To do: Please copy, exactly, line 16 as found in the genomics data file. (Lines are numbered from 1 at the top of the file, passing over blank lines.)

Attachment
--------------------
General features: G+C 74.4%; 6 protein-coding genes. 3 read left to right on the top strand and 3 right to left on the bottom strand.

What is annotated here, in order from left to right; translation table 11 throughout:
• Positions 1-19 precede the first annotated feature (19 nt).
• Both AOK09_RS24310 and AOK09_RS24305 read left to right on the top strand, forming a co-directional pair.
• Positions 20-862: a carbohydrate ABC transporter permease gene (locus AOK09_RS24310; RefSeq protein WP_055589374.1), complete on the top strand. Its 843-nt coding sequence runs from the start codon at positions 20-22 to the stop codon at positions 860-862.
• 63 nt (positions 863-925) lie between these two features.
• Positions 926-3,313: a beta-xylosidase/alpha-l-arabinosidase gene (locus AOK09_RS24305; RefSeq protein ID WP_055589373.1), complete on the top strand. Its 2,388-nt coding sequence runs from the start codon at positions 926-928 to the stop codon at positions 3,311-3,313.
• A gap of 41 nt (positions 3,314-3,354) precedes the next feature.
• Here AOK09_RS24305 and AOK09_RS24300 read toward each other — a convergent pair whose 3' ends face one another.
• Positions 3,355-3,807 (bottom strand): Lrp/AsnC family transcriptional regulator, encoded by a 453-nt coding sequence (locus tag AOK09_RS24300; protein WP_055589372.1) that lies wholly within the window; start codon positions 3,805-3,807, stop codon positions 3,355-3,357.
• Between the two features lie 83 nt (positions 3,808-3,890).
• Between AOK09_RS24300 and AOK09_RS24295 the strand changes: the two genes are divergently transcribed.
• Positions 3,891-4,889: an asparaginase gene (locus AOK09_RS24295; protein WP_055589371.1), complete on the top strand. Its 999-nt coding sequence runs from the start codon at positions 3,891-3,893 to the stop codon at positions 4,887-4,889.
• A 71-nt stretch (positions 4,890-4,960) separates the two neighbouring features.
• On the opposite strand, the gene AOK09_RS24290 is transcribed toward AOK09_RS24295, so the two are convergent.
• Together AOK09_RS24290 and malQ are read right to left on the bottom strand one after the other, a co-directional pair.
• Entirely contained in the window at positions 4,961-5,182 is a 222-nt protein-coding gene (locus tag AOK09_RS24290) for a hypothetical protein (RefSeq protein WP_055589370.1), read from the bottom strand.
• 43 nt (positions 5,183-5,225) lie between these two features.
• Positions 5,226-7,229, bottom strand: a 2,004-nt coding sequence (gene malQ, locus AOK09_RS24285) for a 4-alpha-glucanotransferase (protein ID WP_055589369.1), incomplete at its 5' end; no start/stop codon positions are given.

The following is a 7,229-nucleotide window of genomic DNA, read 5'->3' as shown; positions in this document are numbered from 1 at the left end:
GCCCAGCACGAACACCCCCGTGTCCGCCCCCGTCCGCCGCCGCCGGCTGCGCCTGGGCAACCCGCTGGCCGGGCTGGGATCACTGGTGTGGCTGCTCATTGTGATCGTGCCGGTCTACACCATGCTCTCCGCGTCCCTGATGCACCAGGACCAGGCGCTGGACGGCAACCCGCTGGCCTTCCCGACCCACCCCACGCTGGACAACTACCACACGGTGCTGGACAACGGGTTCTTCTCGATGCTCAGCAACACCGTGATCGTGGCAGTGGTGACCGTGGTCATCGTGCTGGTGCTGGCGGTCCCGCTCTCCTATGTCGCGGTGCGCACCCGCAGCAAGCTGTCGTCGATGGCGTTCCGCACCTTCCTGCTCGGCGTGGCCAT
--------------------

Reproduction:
• Together AOK09_RS24290 and malQ are read right to left on the bottom strand one after the other, a co-directional pair.